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On Oct. 28, The United States Department of Labor (DOL) announced the finalized version of the “dual jobs” rule, which effectively withdrew a Trump-era provision and adopted the “80/20” guidance that governs how tipped employees must be paid under the Fair Labor Standards Act (FLSA) from its original proposed rule in June.
Absent any legal challenges, the final rule becomes effective Dec. 28, and addresses situations in which tipped employees perform both work that produces tips as well as work that directly supports their tip-producing work. The rule determined that the latter is only considered part of an employee’s tipped occupation if it’s not performed for a “substantial amount of time.” The DOL defined “substantial” as either more than 20% of the employee’s hours worked during the workweek or a continuous period of time exceeding 30 minutes.
Ultimately, the DOL has declared that a tipped employee’s work duties must be divided into three categories:
- Tip-producing work,
- Directly supporting work and
- Work that is not part of a tipped occupation.
The DOL stated that this categorization of work duties is part of a “functional test to determine when a tipped employee is engaged in their tipped occupation because they are performing work of the tipped occupation, and therefore the employer may take a tip credit against its minimum wage obligations.”
The DOL notes that work is “tip-producing” (the first of the three categories) if it “provides service to customers for which tipped employees receive tips.” Work is “directly supporting” (the second category) if it “is performed in preparation of or to otherwise assist tip-producing customer service work.” Any duties that are neither tip-producing nor directly supporting are not part of the tipped occupation (the third category).
Under the final rule, any time spent in the third category (tasks not part of the tipped occupation) must be compensated at full minimum wage (i.e., no tip credit may be taken). There is no exception for this category. So, if a tipped employee spends two minutes wiping down tables, for example, they are entitled to full minimum wage for that two minutes.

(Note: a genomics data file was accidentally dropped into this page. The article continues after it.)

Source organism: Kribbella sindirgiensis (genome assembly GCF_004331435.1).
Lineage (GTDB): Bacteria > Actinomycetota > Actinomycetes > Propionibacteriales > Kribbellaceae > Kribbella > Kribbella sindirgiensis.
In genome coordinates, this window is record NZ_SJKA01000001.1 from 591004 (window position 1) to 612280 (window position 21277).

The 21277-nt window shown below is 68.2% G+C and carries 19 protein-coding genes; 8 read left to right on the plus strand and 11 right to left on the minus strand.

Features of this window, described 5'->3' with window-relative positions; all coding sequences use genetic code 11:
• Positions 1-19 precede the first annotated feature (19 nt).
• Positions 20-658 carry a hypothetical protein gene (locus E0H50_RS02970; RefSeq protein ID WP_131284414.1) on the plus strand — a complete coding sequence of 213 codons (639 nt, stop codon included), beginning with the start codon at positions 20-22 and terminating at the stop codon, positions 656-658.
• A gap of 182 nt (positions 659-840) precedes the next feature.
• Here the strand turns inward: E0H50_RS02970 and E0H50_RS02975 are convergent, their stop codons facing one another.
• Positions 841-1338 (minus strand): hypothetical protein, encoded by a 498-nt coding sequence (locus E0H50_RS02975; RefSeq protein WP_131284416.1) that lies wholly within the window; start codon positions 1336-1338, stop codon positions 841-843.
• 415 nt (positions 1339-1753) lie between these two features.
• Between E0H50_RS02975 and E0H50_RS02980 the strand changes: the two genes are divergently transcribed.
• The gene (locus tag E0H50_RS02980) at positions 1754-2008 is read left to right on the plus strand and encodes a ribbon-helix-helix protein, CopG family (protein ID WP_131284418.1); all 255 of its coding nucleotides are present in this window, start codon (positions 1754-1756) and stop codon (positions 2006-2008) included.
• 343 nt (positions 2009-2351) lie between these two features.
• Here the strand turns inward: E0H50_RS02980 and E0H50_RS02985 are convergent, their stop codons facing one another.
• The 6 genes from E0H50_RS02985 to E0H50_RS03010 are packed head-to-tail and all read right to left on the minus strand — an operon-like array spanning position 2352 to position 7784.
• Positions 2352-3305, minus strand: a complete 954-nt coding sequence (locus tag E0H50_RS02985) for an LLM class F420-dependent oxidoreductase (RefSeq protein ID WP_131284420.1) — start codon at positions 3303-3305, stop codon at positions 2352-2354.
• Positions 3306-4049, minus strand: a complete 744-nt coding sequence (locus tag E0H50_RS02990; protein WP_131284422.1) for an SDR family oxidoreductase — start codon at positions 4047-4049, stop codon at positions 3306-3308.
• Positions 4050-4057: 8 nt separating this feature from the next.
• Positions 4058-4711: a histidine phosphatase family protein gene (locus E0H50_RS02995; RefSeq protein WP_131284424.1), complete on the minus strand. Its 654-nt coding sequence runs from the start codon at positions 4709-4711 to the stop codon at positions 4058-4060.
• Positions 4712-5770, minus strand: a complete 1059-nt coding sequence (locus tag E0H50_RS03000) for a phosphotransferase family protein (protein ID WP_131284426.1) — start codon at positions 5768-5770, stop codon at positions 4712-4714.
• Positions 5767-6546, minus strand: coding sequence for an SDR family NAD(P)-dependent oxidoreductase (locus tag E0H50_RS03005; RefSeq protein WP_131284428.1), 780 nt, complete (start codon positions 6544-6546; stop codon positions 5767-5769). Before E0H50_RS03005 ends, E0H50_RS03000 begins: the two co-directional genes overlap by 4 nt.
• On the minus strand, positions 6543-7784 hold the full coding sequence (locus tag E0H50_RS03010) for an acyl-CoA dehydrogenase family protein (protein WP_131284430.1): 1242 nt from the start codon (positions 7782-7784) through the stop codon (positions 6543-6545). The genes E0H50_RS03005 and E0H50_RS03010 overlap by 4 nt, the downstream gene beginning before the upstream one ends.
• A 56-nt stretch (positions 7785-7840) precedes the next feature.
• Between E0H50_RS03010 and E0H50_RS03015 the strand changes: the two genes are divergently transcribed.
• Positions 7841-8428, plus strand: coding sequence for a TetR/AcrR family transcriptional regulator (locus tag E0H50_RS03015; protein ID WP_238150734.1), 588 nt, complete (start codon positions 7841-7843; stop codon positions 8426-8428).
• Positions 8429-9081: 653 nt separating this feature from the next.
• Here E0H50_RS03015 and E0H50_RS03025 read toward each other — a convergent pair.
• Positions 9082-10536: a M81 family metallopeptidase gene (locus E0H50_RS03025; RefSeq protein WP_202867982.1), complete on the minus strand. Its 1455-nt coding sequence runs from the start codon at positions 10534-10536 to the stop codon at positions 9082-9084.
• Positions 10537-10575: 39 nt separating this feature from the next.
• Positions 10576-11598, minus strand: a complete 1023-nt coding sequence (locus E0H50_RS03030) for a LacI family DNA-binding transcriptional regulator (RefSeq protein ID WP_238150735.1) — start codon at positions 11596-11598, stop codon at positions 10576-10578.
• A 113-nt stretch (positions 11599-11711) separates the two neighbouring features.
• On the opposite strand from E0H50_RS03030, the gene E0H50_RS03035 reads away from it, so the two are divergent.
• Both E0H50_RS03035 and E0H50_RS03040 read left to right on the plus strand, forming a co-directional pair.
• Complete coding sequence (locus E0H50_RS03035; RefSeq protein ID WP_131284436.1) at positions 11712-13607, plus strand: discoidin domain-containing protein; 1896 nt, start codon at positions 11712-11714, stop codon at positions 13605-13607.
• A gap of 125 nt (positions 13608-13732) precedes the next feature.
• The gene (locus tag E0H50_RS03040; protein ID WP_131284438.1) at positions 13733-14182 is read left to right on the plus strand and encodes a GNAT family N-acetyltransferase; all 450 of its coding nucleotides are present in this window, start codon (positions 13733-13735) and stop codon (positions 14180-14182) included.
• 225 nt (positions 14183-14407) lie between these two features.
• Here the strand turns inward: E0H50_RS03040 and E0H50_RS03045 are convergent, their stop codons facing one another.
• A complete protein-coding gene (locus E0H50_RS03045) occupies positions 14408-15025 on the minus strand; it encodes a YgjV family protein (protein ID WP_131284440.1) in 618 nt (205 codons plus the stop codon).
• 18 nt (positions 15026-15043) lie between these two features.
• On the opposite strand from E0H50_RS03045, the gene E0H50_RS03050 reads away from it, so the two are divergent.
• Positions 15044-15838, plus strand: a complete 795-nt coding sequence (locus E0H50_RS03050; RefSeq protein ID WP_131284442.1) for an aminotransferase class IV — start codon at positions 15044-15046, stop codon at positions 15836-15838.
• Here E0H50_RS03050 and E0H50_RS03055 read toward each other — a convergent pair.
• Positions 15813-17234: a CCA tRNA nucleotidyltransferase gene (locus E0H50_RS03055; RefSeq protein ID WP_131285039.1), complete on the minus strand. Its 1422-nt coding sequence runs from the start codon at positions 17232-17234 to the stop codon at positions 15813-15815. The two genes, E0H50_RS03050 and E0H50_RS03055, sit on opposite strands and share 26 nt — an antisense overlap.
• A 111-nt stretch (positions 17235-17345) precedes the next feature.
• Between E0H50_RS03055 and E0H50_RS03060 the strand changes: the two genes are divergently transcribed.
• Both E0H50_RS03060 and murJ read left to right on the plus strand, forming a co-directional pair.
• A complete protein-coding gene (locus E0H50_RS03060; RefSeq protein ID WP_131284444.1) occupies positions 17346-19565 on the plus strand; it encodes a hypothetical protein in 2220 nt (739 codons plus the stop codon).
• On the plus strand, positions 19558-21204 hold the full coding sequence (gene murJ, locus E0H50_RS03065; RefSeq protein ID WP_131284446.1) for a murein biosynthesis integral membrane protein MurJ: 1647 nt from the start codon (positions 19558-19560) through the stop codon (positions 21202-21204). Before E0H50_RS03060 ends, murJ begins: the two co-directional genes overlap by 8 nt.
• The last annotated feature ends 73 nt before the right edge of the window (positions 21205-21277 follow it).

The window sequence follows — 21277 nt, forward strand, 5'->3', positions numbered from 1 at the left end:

The final rule does contain examples for tipped employees employed in restaurants and hotels, nail salons and valet parking as a reference for employers. Some of the items in the “directly supporting” category are elevated to the tip-producing category if they are performed in response to a specific customer request. For example, a bartender who retrieves a particular type of beer from the storeroom to satisfy a customer request is performing tip-producing work, but if the bartender simply retrieves beer to restock for future orders the work is only “directly supporting.”
While there’s a chance the rule could face legal challenges, Daniel B. Boatright, office managing shareholder at Littler Mendelson P.C., noted in a written analysis of the rule that employers should be prepared to comply by Dec. 28.
“Employers should focus tipped employees’ work on those activities that the DOL has found lead to tips,” Boatright wrote. “The final rule and preamble clearly explain that customer-related work does not necessarily have to be performed in the presence of the customer (e.g., adding a garnish to a plate in the kitchen), but the final rule is very much focused on customer-specific work.”
Boatright added that employers will need to find a way to track “directly supporting” work time, which, given the nature of the work, isn’t easily done. There are additional rates of pay implementations that employers should consider to minimize risk as well, Boatright added.
“Finally, employers must continue to be mindful that the FLSA does not preempt more protective state or local laws,” he wrote. “Many states have tipped employee pay provisions that do not allow for a tip credit at all, or otherwise differ from the FLSA in important respects.”